Why Police Shootings Are a Federal Problem

It’s a story we’ve heard countless times before: an unarmed person of color, killed by a police officer. The only difference between the case of Walter Scott and so many others, like Tamir Rice and Eric Garner, is that this time there have been consequences for the perpetrator. After an onlooker recorded the shooting, the police officer who killed Scott in North Charleston, S.C., Michael Slager, was stripped of his badge, arrested and charged with murder.

But Slager’s guilt, if it is established in court, will not bring back Walter Scott’s life. Acts of police brutality are symptomatic of larger issues—the lack of police accountability and transparency, as well as broader racial biases—that extend far beyond the pull of a trigger.

And it’s time for government at every level—but especially the federal government—to address them.

It is unfair and insufficient that, when black and brown people are assaulted by police, we have the slimmest chance of justice only if the assault is captured on camera. We need systemic change at the local, state and federal levels to start shifting this unsettling power dynamic. Consider that in 2005, the U.S. Senate approved a resolution apologizing for Congress’ failure to enact a federal anti-lynching law. This history is stained with the blood of more than 4,700 people, mostly black men, who were lynched. To avoid another much-too-late apology to the families of those who are wrongly killed, immediate reforms should happen now to end police harassment and brutality.

One crucial change that must happen at the federal level is amending the standard for bringing civil rights charges against police. Communities of color don’t trust local law enforcement to investigate themselves—and that mistrust is validated, time and time again, by the lack of accountability when most police shootings take place. While the federal government can serve as a more neutral party, the bar for officials to actually bring charges is too high. For example, the Department of Justice closed its investigation into the actions of Darren Wilson, the police officer who gunned down 18-year-old Michael Brown in Ferguson, Mo., citing “insufficient evidence” to pursue charges because the bar for proof makes it nearly impossible. The statute that the Department of Justice currently uses for prosecutions requires a finding that the police officer willfully deprived someone of their rights. A more suitable standard would be recklessness.

In a recent POLITICO interview, Attorney General Eric Holder also suggested the bar for bringing federal charges is too high. “I think that if we adjust those standards,” he said, “We can make the federal government a better backstop—make us more a part of the process in an appropriate way to reassure the American people that decisions are made by people who are really disinterested.”

Another alarming policy shortfall is the lack of local, state and national data on police stops and use of force, and how those practices pertain to race. Unfortunately, without the data that indicates what some of us know is an extensive problem, some Americans and policymakers remain in denial and refuse to truly tackle police brutality. Without such data, we also can’t fully understand whether Officer Slager was a so-called “bad apple” in a North Charleston Police Department with a sound record, or whether his actions illuminate a larger pattern of racial profiling in that department.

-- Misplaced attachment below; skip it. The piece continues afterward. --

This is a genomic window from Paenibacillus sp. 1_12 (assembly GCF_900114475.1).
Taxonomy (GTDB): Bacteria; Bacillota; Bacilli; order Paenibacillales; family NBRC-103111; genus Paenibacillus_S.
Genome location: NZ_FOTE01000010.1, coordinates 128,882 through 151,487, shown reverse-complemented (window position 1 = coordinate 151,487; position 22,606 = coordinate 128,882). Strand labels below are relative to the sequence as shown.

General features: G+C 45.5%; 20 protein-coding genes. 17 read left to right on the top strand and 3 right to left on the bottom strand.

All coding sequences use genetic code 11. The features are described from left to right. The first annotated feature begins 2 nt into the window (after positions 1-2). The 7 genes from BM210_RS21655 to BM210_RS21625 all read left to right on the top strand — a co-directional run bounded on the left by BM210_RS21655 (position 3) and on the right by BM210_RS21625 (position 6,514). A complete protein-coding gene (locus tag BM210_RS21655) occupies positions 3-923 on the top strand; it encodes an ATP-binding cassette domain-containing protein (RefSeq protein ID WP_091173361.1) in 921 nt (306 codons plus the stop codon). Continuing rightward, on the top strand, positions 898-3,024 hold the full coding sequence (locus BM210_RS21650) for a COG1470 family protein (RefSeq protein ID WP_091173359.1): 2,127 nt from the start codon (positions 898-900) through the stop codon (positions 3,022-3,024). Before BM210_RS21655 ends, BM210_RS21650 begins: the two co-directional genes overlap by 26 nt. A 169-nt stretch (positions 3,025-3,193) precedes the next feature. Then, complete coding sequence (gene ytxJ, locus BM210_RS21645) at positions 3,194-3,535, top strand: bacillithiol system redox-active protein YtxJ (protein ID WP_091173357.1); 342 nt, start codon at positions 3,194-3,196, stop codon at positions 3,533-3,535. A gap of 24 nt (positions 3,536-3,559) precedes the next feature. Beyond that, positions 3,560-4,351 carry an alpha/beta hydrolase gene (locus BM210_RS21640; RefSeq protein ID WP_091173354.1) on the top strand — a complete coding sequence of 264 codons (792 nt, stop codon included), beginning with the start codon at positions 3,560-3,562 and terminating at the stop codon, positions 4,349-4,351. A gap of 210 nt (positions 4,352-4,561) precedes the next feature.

We know compiling this information is achievable, but there is a lack of political will to take on the police lobby and actually mandate it. For instance, the FBI has been required to collect national data on police misconduct since 1994, but local agencies are not required to report. In contrast, the Department of Justice already collects data from school districts around the country on suspensions, expulsions and school-based arrests, and that data is broken down by race. This information has been vital to advocates working to address racial discrimination, and holding local officials accountable to dismantling the school-to-prison pipeline. Along the same line, we need to keep track of police stops, excessive force and killings to properly hold local law enforcement accountable to these civil rights abuses.

Such reforms represent positive steps toward the systemic and substantive change we need, but they are not complete solutions. Justice by the notion of a guilty verdict is only one element of a just society.

These issues are embedded within a larger system of structural racism, intrinsic to our nation’s past and present today. We see it in the countless, and important-to-remember, names of unarmed African Americans and Latinos who have been confronted and assaulted instead of protected and served. Only when our nation can face and challenge the ills of racial bias in our society—in addition to acknowledging them in law enforcement and our courtrooms—can we truly claim a free, safe and just democracy.

Judith Browne Dianis is an attorney and co-director of Advancement Project, a national racial justice organization based in Washington, D.C.

This article originally appeared on politico.com.